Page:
While many buy-ins are time-consuming, taking between six and nine months, Prudential believes that with the appropriate preparation, this can be slashed to six to ten weeks. This is largely a matter of establishing strong links with administrators and ensuring the data is finalised prior to seeking a quotation. Many insurers do allow data to be amended post-transaction, but the process can be shortened significantly if the information is already in a serviceable condition.
"The data doesn't need to be absolutely perfect but it does need to supply the key elements to allow insurers to accurately price the risks," points out Wenzerul. "It's also important to ensure the data extracts are reliable and suitable for the exercise in question."
As the scheme prepares to transfer over suitable assets to the insurer, pricing can sometimes be guaranteed based on the assets to be transferred: i.e. the price can be locked down based on the nominal assets being transferred. This will be on a case-by-case basis, looking at the assets in question, and the state of the market up to the point of transaction, but can provide significant transactional certainty.
For a provider like Prudential, it is easier to lock into pricing for smaller schemes, although assistance can be provided in preparing the larger schemes for asset transitioning. Adopting the right asset strategy can reduce the market volatility risk in the weeks/months leading up to a transaction.
Even though the last 18 months have seen extremely attractive pricing when compared to gilt holdings, buy-ins are not right for all pension schemes and corporates. While they do give good value compared with a number of measures, the scheme's funding level may not be sufficient for any given scheme to proceed. In these instances, trustees would need to look into the array of alternative options available. For instance, there is the possibility of doing smaller buy-ins in tranches. Because some insurers may be able to provide a cheaper price for different membership groups, trustees could target the insurer's most competitive tranche, thus optimising pricing.
Other options in the market include deferred premium solutions - the ability to de-risk now and pay later. Prudential's Future Premium Product (FPP) solution deals with precisely that. Suitable for many schemes, the FPP leaves the scheme retaining the rewarded investment risk for a period of perhaps ten years or more, whilst removing all the other risks from outset.
Furthermore, there are of course solutions that don't involve a counterparty at all, but which may be the right decision for the scheme. "There are non-insurance solutions and considerations such as whether to target a more aggressive investment policy to improve the funding situation in the long term, but at a greater risk," explains Wenzerul. "Clearly any action will need to be within the risk appetite of the trustee, and robustly analysed and recommended by their advisers."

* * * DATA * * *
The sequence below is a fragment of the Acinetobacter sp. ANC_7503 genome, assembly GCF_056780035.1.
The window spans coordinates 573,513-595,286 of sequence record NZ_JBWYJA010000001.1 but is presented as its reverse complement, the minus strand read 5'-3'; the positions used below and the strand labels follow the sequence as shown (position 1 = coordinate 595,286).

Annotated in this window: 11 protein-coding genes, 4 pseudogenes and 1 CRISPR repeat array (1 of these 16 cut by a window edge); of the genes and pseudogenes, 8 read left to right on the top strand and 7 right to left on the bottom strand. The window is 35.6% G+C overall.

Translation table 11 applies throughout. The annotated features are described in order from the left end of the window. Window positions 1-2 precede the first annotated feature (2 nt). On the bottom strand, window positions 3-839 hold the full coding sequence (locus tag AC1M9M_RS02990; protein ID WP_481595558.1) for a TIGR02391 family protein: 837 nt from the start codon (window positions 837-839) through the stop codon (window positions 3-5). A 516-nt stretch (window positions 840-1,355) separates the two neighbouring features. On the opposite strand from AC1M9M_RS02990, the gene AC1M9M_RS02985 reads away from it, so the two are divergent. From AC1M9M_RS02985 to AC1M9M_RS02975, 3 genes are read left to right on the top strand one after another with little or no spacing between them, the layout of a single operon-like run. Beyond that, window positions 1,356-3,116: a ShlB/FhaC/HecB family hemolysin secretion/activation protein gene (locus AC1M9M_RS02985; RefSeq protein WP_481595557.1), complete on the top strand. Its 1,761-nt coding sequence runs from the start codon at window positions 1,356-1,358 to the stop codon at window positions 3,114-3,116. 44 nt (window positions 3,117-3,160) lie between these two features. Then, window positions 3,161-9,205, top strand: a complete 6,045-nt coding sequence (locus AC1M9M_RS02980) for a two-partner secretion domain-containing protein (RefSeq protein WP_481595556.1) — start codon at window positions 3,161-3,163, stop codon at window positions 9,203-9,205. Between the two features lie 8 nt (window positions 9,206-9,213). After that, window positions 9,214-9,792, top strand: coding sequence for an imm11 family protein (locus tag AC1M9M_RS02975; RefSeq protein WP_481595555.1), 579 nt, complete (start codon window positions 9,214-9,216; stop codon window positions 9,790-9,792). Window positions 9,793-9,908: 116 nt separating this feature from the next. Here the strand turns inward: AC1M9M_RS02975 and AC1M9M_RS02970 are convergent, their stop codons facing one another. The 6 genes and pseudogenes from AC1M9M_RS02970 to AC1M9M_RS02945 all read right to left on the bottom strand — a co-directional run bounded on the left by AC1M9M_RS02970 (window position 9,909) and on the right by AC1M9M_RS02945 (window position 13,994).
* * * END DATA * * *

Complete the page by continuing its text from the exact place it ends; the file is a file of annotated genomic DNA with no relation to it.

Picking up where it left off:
The key point, however, is that each employer has highly specific requirements, and should they decide to work with an insurer, it is vital that they select one with the capacity to work towards their individual needs.
"Experience is vital within this market," says Wenzerul. "Prudential has a history of writing larger and more complex transactions, and building security. We are able to bespoke the offering, in order to sit well with the requirements of the trustees and the sponsoring employer."
Prudential's innovations team works to develop flexible and finely tuned solutions. Alongside the FPP, these include a range of with-profits-based pension risk-sharing solutions, and the possibility of additional security options for certain larger schemes.
A nuanced range of approaches is critical - this is one field in which a one-size-fits-all mentality will not suffice. But more than simply developing these approaches, a trustworthy counterparty should be able to work with trustees to provide them with the simple toolkit required to build their solution.
"The process relies upon the knowledge of the broker, and trustees should ensure they get ongoing feedback from the broker so that they know the market and when the right time is to de-risk. "There's a history of failed transactions over the last five years due to the inability to seize opportunities effectively and efficiently. Many look back at lost opportunities with regret."